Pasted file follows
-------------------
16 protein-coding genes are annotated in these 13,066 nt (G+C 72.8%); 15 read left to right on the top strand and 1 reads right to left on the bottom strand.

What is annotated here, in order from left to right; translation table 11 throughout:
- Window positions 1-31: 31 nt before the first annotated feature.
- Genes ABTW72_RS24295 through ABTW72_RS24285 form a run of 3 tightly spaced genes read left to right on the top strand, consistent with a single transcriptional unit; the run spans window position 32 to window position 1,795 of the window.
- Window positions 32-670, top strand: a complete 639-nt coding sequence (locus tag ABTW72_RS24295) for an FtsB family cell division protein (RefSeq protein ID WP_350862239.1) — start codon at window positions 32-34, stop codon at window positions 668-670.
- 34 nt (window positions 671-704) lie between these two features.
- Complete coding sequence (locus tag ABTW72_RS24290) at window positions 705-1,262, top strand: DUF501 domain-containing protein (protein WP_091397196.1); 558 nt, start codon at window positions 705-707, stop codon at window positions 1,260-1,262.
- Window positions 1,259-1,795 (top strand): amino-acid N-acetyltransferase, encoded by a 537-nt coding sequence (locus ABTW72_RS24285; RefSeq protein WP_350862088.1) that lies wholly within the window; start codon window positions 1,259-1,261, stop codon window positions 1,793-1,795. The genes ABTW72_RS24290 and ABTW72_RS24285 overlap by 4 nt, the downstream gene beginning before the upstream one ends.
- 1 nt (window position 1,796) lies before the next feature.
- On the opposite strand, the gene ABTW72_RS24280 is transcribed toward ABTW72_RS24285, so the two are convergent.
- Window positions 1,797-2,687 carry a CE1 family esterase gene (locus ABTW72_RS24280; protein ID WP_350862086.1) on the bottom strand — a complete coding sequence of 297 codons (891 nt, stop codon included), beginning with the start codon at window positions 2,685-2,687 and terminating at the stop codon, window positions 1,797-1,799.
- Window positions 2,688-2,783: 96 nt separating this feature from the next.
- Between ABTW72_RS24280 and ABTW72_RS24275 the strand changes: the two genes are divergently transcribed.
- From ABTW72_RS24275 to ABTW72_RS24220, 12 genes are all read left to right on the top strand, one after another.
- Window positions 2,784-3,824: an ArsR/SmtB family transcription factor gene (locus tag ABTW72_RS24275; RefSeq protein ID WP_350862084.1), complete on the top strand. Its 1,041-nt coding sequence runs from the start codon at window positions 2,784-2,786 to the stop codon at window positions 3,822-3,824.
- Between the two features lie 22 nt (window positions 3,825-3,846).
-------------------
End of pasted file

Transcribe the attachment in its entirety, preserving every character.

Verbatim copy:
16 protein-coding genes are annotated in these 13,066 nt (G+C 72.8%); 15 read left to right on the top strand and 1 reads right to left on the bottom strand.

What is annotated here, in order from left to right; translation table 11 throughout:
- Window positions 1-31: 31 nt before the first annotated feature.
- Genes ABTW72_RS24295 through ABTW72_RS24285 form a run of 3 tightly spaced genes read left to right on the top strand, consistent with a single transcriptional unit; the run spans window position 32 to window position 1,795 of the window.
- Window positions 32-670, top strand: a complete 639-nt coding sequence (locus tag ABTW72_RS24295) for an FtsB family cell division protein (RefSeq protein ID WP_350862239.1) — start codon at window positions 32-34, stop codon at window positions 668-670.
- 34 nt (window positions 671-704) lie between these two features.
- Complete coding sequence (locus tag ABTW72_RS24290) at window positions 705-1,262, top strand: DUF501 domain-containing protein (protein WP_091397196.1); 558 nt, start codon at window positions 705-707, stop codon at window positions 1,260-1,262.
- Window positions 1,259-1,795 (top strand): amino-acid N-acetyltransferase, encoded by a 537-nt coding sequence (locus ABTW72_RS24285; RefSeq protein WP_350862088.1) that lies wholly within the window; start codon window positions 1,259-1,261, stop codon window positions 1,793-1,795. The genes ABTW72_RS24290 and ABTW72_RS24285 overlap by 4 nt, the downstream gene beginning before the upstream one ends.
- 1 nt (window position 1,796) lies before the next feature.
- On the opposite strand, the gene ABTW72_RS24280 is transcribed toward ABTW72_RS24285, so the two are convergent.
- Window positions 1,797-2,687 carry a CE1 family esterase gene (locus ABTW72_RS24280; protein ID WP_350862086.1) on the bottom strand — a complete coding sequence of 297 codons (891 nt, stop codon included), beginning with the start codon at window positions 2,685-2,687 and terminating at the stop codon, window positions 1,797-1,799.
- Window positions 2,688-2,783: 96 nt separating this feature from the next.
- Between ABTW72_RS24280 and ABTW72_RS24275 the strand changes: the two genes are divergently transcribed.
- From ABTW72_RS24275 to ABTW72_RS24220, 12 genes are all read left to right on the top strand, one after another.
- Window positions 2,784-3,824: an ArsR/SmtB family transcription factor gene (locus tag ABTW72_RS24275; RefSeq protein ID WP_350862084.1), complete on the top strand. Its 1,041-nt coding sequence runs from the start codon at window positions 2,784-2,786 to the stop codon at window positions 3,822-3,824.
- Between the two features lie 22 nt (window positions 3,825-3,846).